Brabham missed out on the 1988 season and Ecclestone sold the team to a group called Middlebridge Racing. When the cars were back on the grid in 1989 they were almost completely white, with few sponsors to speak of, and – aside from a decent showing at Monaco when Stefano Modena ended up on the podium – were generally uncompetitive.

Over the next two years a bit more blue returned, but still with little in the way of sponsors. In 1992 the team went all-out with a bright pink car, but performance slipped even further and the team didn’t last out the season.

Seen as kind of like the British version of Ferrari, BRM enjoyed success in the 1960s with a championship for Graham Hill in 1962. The wins continued into the early 1970s but the team stretched its humble resources too thinly and insisted on building its own V12 engines at a time when the V8 Cosworth DFV was lighter, more reliable, more fuel-efficient – and most importantly, available off the shelf to any team that wanted one.

By the middle of the 1970s, BRM was an also-ran. In 1977, the car appeared with light blue sidepods, with the wings and the rest of the body being – you guessed it – white. By this point, the team was barely able to even qualify for races and it proved to be BRM’s final year in the world championship.

A bit of an odd one, this, because Brawn was hardly unsuccessful in its first (and only) F1 season winning both championships with what was essentially meant to be a Honda before the Japanese company withdrew at the end of 2008.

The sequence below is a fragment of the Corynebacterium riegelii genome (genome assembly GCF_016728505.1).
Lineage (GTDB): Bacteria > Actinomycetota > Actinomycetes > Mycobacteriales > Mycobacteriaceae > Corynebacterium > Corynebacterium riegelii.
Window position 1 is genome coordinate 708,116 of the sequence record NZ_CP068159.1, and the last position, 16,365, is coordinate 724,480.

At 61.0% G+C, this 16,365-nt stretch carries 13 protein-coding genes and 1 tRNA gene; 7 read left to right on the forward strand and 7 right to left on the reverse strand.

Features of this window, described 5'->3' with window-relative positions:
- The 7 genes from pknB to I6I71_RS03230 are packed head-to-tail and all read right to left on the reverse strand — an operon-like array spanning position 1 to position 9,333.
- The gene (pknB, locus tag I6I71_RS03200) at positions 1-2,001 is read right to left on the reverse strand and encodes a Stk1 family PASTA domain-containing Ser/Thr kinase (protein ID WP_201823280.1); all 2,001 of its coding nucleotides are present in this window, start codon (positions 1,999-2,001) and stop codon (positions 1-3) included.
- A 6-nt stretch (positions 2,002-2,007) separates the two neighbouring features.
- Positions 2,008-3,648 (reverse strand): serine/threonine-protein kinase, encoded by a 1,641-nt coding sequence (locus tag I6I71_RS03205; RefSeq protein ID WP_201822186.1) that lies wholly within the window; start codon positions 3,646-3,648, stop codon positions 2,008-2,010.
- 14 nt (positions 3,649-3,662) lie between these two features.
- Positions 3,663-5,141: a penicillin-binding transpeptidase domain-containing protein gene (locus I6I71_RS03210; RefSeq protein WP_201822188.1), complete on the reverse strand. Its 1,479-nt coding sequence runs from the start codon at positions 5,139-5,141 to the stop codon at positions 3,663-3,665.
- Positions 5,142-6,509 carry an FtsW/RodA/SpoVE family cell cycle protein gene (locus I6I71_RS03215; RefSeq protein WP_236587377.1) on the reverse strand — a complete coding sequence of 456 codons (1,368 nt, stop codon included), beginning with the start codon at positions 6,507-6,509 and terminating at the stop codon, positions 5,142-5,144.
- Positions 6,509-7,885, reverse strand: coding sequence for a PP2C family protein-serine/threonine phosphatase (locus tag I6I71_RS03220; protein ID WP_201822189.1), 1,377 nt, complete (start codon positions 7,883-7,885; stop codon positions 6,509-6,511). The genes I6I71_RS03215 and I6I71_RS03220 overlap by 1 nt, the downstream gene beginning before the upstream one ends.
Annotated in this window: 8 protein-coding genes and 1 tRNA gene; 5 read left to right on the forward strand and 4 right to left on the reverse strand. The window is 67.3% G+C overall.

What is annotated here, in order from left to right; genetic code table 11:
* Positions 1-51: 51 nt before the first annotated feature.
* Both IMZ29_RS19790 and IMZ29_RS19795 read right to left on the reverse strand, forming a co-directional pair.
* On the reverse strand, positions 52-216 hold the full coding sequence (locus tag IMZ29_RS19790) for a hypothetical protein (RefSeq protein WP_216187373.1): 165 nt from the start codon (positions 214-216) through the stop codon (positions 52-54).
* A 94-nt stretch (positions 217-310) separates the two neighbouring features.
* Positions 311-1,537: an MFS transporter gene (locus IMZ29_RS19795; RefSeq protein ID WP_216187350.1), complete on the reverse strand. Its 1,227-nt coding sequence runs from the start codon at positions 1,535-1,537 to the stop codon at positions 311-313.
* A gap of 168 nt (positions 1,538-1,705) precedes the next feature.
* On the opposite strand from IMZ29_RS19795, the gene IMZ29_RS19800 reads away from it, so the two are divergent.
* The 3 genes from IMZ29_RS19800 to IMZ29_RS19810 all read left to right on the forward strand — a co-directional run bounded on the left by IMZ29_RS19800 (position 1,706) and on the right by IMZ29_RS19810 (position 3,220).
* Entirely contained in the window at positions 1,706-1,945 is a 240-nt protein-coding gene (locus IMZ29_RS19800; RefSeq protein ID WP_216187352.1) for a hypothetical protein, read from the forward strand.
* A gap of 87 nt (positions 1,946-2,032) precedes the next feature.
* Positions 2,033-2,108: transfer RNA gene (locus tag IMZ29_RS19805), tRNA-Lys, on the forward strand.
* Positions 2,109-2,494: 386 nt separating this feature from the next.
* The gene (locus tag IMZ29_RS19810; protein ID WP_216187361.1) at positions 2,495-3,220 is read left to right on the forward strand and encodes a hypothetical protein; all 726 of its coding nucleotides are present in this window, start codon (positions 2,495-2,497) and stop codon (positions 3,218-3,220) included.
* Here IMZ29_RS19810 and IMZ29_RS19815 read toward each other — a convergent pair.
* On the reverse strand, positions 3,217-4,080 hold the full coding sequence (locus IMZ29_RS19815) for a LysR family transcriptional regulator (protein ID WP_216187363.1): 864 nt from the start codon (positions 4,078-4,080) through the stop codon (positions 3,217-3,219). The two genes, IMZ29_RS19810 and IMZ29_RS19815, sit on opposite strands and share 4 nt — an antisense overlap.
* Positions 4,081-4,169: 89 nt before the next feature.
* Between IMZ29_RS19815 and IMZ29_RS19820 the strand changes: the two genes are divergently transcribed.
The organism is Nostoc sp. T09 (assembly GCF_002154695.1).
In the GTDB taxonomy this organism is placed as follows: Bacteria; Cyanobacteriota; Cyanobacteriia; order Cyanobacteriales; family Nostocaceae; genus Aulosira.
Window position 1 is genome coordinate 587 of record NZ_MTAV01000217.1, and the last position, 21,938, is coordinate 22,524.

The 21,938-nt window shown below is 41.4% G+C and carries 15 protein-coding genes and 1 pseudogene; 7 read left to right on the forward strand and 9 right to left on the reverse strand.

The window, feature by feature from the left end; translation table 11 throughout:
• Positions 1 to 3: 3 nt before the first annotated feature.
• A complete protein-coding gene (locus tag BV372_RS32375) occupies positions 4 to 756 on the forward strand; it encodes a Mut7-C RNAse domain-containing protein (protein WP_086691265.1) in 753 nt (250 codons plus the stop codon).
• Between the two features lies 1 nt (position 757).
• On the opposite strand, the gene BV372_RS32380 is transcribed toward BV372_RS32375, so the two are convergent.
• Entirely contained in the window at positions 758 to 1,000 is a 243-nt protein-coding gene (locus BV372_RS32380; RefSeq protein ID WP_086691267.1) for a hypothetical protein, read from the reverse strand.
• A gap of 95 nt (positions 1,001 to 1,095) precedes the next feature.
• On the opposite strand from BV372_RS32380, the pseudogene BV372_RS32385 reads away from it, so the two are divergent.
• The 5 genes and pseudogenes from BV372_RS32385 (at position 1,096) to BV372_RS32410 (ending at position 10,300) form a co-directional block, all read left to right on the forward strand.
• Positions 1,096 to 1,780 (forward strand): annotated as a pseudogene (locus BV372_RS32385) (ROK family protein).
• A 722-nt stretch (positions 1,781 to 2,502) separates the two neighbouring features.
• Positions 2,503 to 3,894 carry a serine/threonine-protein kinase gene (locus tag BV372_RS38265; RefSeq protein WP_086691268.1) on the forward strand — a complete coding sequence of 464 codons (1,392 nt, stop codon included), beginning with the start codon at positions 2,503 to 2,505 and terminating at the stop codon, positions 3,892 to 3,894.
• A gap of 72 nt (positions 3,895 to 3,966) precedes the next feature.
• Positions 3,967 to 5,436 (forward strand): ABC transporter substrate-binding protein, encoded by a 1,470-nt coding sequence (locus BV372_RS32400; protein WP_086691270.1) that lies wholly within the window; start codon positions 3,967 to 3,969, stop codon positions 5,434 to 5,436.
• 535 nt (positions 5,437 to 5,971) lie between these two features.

But despite the success and the carousel of sponsors that appeared on the car throughout the year, the team’s budget (most of which came by way of a parting gift from Honda) was always tight. Upgrades to the package were minimal, and Jenson Button had to use the same chassis throughout the entire year as Brawn figured how best to use its limited resources.

At the end of the season the team was sold to Mercedes, but the problem was that the 2010 car – what became known as the MGP W01 – hadn’t nearly enough development, leaving Mercedes on the back foot and facing an underwhelming return to F1 (this is one of the reasons why Button jumped ship to McLaren).

Without a buyer (or even major investment), Brawn GP would likely have been way down in the order in 2010 – and that’s assuming the team even survived.

I mean, let’s hope not, but the signs ain’t good, are they? It didn’t look too bad during the 2018/19 off-season when Martini left and was replaced by Rokit. But the news this year that the Rokit deal wasn’t only terminated, but that the team was undertaking the process of being put up for sale doesn’t exactly scream ‘secure long-term future’, does it?

And while there’s no real science behind white liveries spelling the end of teams, it is an interesting point that so many legendary teams have lost sponsors, gone white, and then disappeared shortly afterwards. The signs potentially point to Williams becoming another.

Let’s pray that it’s all just a one-off hiccup in what has been a crazy year. Here’s hoping the FW43 turns out to be a beast, that Williams gets a nice big chunk of cash from major investor – similar to how Racing Point is evolving into Aston Martin, but preferably with the caveat that the Williams name (and family) remains involved. I hope we can look back at the FW43’s livery in the future as an attractive, minimalist design which marked the beginning of the team’s upswing in fortunes.

All great things must come to an end, yes – but I’m not ready for Williams to be one of them.